Roger Federer fell one win short of winning in Rome for the third time on Sunday, as he was beaten and outclassed by Rafael Nadal 6-1, 6-3. As a Federer fan it wasn't pretty to watch but Nadal was on his game and Roger wasn't, and when that happens, the match will be lopsided on clay.
The first two games were fine from Federer, but after that everything fell apart. Nadal started to utilize his tried-and-true patterns of play and Roger saw error after error fly off his racket as he tried to go for too much. To be fair to Fed, Nadal did play very well especially off the return and he did what he had to do to win - namely keep peppering the Federer backhand, forcing him onto the back foot and not letting him attack as he would so love to do. Nadal, a generally defensive baseliner, is able to be more aggressive than he is against, say, Djokovic, because he is getting short balls from one wing much of the time.
At the end of the day, it's a bad loss but the loss itself wasn't unexpected at all given their history on clay. Nadal on that surface is just the worst possible opponent for Federer and the challenges posed to the Swiss from Rafa are grander than the challenges he faces from any other opponent.
From my point of view, I don't know why Roger wasn't coming to net behind the first serve every point. Nadal was standing 10 feet behind the baseline to return and he just looped the ball back into play, usually deep, and from there he had the advantage. Fed needed to be like Stefan Edberg during the match. Edberg would come into net behind every serve. And I mean every serve. It didn't matter whether he got passed 10 straight times, he would always come in. This is what Roger needed to do to at least try and neutralize the edge Nadal has in the baseline rallies (especially today, when he was missing everything). Make him hit passing shots over and over and over and over.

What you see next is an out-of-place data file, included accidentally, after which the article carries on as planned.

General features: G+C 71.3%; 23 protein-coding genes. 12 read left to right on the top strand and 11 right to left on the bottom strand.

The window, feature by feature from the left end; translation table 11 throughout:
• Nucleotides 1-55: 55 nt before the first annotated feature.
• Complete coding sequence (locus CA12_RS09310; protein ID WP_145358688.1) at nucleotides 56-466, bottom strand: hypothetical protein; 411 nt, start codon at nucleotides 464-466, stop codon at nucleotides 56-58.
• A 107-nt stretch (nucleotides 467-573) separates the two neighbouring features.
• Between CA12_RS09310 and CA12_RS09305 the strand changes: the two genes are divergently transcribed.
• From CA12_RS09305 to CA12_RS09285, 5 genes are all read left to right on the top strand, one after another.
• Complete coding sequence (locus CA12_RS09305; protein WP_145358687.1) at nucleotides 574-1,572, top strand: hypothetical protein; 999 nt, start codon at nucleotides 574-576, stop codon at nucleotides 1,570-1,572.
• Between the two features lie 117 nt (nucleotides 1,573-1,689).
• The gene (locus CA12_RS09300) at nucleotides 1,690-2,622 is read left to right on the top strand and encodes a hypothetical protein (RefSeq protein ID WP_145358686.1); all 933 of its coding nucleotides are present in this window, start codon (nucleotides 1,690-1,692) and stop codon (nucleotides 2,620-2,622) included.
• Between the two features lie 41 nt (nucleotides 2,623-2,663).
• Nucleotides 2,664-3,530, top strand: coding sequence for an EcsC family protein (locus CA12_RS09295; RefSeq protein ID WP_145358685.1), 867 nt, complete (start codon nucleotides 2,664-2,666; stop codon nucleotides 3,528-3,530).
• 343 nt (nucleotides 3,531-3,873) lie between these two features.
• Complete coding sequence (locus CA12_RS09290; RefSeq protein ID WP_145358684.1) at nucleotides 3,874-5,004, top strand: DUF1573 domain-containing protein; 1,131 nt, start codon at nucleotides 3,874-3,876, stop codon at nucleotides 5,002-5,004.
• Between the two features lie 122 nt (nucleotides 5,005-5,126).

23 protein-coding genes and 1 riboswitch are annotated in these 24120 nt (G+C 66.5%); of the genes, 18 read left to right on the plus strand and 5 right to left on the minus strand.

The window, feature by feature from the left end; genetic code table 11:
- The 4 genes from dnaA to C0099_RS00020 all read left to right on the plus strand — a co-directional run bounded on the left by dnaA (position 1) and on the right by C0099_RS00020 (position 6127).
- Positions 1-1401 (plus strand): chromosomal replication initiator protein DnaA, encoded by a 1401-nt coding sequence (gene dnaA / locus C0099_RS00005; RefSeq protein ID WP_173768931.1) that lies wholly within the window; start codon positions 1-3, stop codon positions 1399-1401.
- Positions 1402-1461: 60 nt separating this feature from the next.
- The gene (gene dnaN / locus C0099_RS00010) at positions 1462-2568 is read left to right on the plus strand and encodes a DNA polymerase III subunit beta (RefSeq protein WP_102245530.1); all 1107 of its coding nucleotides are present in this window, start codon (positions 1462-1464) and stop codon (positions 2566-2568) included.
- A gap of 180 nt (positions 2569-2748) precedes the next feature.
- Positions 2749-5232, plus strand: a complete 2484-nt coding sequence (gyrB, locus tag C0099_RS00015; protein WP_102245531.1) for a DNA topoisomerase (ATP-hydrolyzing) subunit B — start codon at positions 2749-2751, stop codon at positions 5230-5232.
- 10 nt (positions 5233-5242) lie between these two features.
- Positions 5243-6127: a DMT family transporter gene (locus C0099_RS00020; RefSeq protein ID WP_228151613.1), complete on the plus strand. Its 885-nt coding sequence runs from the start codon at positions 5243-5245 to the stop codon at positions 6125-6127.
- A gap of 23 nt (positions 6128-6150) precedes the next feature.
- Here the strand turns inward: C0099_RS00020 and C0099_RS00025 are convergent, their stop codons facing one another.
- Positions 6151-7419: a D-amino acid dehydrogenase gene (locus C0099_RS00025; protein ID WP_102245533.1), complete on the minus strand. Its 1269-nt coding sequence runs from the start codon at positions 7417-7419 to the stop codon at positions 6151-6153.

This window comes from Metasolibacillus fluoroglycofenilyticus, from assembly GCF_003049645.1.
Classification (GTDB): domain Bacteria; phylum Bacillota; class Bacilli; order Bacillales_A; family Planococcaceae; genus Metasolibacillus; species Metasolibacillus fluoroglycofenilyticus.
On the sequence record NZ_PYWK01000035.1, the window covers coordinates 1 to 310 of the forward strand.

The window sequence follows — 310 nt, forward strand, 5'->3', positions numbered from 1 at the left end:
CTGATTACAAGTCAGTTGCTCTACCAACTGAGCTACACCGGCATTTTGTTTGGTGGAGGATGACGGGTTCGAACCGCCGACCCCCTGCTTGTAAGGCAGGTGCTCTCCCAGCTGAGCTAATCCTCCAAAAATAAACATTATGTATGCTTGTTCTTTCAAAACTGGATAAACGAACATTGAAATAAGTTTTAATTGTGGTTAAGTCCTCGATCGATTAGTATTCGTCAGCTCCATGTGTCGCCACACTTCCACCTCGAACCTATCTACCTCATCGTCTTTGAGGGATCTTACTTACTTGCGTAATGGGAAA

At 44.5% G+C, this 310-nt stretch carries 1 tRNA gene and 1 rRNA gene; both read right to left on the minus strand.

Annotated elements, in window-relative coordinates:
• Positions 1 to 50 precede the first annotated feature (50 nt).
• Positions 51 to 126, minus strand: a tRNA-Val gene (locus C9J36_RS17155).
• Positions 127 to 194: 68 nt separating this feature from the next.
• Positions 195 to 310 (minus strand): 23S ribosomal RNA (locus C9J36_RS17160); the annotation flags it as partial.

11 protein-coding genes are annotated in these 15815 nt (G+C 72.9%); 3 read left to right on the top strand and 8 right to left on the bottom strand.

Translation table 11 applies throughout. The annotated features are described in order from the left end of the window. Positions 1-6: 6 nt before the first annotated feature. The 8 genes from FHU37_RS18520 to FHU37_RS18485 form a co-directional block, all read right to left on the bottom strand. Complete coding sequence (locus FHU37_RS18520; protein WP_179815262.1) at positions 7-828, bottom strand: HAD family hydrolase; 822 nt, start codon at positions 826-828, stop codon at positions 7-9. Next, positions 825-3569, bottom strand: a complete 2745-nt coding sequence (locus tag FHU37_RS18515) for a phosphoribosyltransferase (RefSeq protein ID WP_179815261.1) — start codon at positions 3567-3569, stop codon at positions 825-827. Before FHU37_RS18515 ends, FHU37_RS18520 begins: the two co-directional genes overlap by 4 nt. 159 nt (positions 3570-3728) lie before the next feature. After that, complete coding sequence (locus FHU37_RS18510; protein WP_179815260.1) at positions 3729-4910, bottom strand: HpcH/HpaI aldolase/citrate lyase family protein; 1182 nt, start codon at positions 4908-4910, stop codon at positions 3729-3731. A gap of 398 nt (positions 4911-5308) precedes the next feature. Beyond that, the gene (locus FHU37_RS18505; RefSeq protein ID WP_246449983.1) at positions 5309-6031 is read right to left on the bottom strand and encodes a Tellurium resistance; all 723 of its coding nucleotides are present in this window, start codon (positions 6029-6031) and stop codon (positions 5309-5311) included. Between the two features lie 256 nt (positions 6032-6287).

It did seem to me that the conditions were very slow as it was dry and the match was played during the day. Nadal's shots kicked even higher off the court and that meant Roger could not attack whatsoever off the backhand side.
Everything Federer's game is designed to do he cannot, or at least with the same proficiency, against Rafa. Roger loves to hug the baseline and take the ball early, Nadal's heavy spin pushes him back. Federer likes to set up points with his backhand, Nadal doesn't allow him to as the majority of backhands are hit at shoulder height and off balance. Federer wants to win free points off his serve, Nadal gets many returns back and neutralizes the server's advantage immediately. Nadal's style is literally Federer's kryptonite with the exception of indoor hardcourt, which rules out the elements.
I have never seen a match-up like Federer/Nadal where one player is pushed so far out of his comfort zone and one player is able to play so easily right in it. Federer wants to play aggressive, and when he can't because of Rafa's forehand, he rushes and misses. While it is true that winning the points in 5 shots or less is a good play against Rafa, it's easier said than done with the way the Spaniard defends. Nadal also rarely gives him the opportunity to attack right away as the first ball he hits is aimed at Federer's backhand, pushing him back where he doesn't want to be.
Overall, it was still a great week in my view. Federer made his first final of the year, he served well all week, nearing 70% throughout the 5 matches played. He got the match practice needed for Roland Garros, and I expect he will do well there, at least making the quarterfinals. Much will depend on the draw.
I'm honestly not upset at all by the loss. Nadal fans will gloat as Rafa has a 20-10 head-to-head now. The media will write many articles about Federer's decline and they will speak of retirement. As always whenever Federer loses, things get blown far out of proportion.
Today wasn't his day. He ran into a great Rafa and he cannot do much against the King of Clay when he is firing on all cylinders. It's doubtful the French Open will bring him success but I believe the only person he can't beat in that tournament is Nadal. Not saying he can't lose to Berdych or Tsonga or Djokovic, but he can beat them. He can't beat Rafa. Certainly not in best of 5. He couldn't when he was 25-28, and he is definitely not.
Looking forward to Roland Garros, don't feel too bad Fed fans.
This is my tennis blog, Lefty Advantage. Tennis is my biggest passion in life and I started this site to discuss the great game. I mainly follow the career of Roger Federer, but I truly love watching all tennis, whether it be the final of a Grand Slam or a junior tournament on the other side of the world.
I have played tennis for 13 years. If you ever met me, I could talk your head off about all things tennis for hours on end if you would let me. Welcome, and enjoy the writing!